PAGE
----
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[pat-ern; British pat-n] /ˈpæt ərn; British ˈpæt n/
a decorative design, as for wallpaper, china, or textile fabrics, etc.
decoration or ornament having such a design.
a natural or chance marking, configuration, or design:
patterns of frost on the window.
a distinctive style, model, or form:
a new pattern of army helmet.
a combination of qualities, acts, tendencies, etc., forming a consistent or characteristic arrangement:
the behavior patterns of teenagers.
an original or model considered for or deserving of imitation:
Our constitution has been a pattern for those of many new republics.
anything fashioned or designed to serve as a model or guide for something to be made:
a paper pattern for a dress.
a sufficient quantity of material for making a garment.
the path of flight established for an aircraft approaching an airport at which it is to land.
a diagram of lines transmitted occasionally by a television station to aid in adjusting receiving sets; test pattern.
Metallurgy. a model or form, usually of wood or metal, used for giving the shape of the interior of a mold.
Numismatics. a coin, either the redesign of an existing piece or the model for a new one, submitted for authorization as a regular issue.
an example, instance, sample, or specimen.
Gunnery, Aerial Bombing.
  1. the distribution of strikes around a target at which artillery rounds have been fired or on which bombs have been dropped.
  2. a diagram showing such distribution.
verb (used with object)
to make or fashion after or according to a pattern.
to cover or mark with a pattern.
Chiefly British Dialect.
  1. to imitate.
  2. to attempt to match or duplicate.
verb (used without object)
to make or fall into a pattern.
1325-75; Middle English patron < Medieval Latin patrōnus model, special use of Latin patrōnus patron
Related forms
patternable, adjective
patterned, adjective
patterner, noun
patternless, adjective
patternlike, adjective
patterny, adjective
nonpatterned, adjective
repattern, verb (used with object)
semipatterned, adjective
subpattern, noun
unpatterned, adjective
1. figure. 4. kind, sort. 6. example, exemplar. Unabridged
Based on the Random House Dictionary, © Random House, Inc. 2015.
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Examples from the web for patterns
  • These ridges form, in different individuals, distinctive and permanent patterns which can be used for purposes of identification.
  • There is no reason that all human existence should be constructed on some one or some small number of patterns.
  • The meaning of these and other older engravings depicting geometric patterns remains a mystery.
  • The major patterns of evolution are not predictable.
  • He noticed what seemed to be patterns of faint scratches on the marble walls.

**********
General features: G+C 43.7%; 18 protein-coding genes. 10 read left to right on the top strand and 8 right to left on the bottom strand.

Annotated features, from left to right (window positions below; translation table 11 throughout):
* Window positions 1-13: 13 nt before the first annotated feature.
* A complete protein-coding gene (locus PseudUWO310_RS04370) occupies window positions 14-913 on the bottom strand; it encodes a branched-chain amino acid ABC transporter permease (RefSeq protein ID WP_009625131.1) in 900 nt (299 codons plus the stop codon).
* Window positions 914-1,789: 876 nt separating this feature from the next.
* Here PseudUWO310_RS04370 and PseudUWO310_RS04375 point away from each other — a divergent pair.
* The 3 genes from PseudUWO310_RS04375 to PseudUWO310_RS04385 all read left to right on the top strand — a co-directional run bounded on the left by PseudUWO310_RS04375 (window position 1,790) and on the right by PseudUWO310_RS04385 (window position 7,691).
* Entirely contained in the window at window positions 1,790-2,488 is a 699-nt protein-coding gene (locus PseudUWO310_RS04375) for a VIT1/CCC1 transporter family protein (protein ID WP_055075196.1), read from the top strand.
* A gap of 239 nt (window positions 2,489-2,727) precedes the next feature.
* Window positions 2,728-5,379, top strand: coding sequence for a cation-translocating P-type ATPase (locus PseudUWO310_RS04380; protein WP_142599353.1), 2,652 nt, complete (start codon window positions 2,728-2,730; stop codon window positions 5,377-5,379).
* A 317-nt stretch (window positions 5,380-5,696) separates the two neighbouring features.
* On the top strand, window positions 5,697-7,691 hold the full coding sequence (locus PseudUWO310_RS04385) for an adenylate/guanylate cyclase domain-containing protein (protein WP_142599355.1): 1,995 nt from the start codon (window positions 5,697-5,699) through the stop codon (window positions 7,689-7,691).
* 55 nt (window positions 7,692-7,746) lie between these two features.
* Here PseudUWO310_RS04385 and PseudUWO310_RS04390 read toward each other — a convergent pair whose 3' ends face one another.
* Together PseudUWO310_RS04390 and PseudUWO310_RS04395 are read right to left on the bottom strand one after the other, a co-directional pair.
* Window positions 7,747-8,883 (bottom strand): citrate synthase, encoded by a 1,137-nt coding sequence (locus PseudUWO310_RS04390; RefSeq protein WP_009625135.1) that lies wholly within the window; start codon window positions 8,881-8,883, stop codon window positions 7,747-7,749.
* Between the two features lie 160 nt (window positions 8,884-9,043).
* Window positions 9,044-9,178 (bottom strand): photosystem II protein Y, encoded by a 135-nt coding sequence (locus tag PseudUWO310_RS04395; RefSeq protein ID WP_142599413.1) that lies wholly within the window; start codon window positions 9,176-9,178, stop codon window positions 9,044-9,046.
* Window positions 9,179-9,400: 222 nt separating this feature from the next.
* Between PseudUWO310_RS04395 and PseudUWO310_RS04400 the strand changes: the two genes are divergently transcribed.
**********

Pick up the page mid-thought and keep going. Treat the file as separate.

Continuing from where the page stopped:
• There's also the human-to-human connection with bookmobile librarians, who steer and inspire their visitors' reading patterns.
  • As patterns of use change, some universities are trying new approaches that have information specialists leaving the building.
  • Are you talking about voting patterns, or are you talking about the general tenor and culture of the place.
  • And it is easily engaged by sensational singular events, rather than by long-term mundane patterns.
  • My new job, however, has really changed my patterns.
British Dictionary definitions for patterns


an arrangement of repeated or corresponding parts, decorative motifs, etc: although the notes seemed random, a careful listener could detect a pattern
a decorative design: a paisley pattern
a style: various patterns of cutlery
a plan or diagram used as a guide in making something: a paper pattern for a dress
a standard way of moving, acting, etc: traffic patterns
a model worthy of imitation: a pattern of kindness
a representative sample
a wooden or metal shape or model used in a foundry to make a mould
  1. the arrangement of marks made in a target by bullets
  2. a diagram displaying such an arrangement
verb (transitive)
often foll by after or on. to model
to arrange as or decorate with a pattern
Word Origin
C14 patron, from Medieval Latin patrōnus example, from Latin: patron1


(Irish) an outdoor assembly with religious practices, traders' stalls, etc on the feast day of a patron saint
Word Origin
C18: variant of patron1; see pattern1
Collins English Dictionary - Complete & Unabridged 2012 Digital Edition
© William Collins Sons & Co. Ltd. 1979, 1986 © HarperCollins
Publishers 1998, 2000, 2003, 2005, 2006, 2007, 2009, 2012
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Word Origin and History for patterns



early 14c., "outline, plan, model, pattern;" early 15c. as "model of behavior, exemplar," from Old French patron and directly from Medieval Latin patronus (see patron).

Extended sense of "decorative design" first recorded 1580s, from earlier sense of a "patron" as a model to be imitated. The difference in form and sense between patron and pattern wasn't firm till 1700s. Meaning "model or design in dressmaking" (especially one of paper) is first recorded 1792, in Jane Austen.


1580s, "to make a pattern for, design, plan," from pattern (n.). Meaning "to make something after a pattern" is c.1600. Phrase pattern after "take as a model" is from 1878.

Online Etymology Dictionary, © 2010 Douglas Harper
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Slang definitions & phrases for patterns


Related Terms

in a holding pattern

The Dictionary of American Slang, Fourth Edition by Barbara Ann Kipfer, PhD. and Robert L. Chapman, Ph.D.
Copyright (C) 2007 by HarperCollins Publishers.
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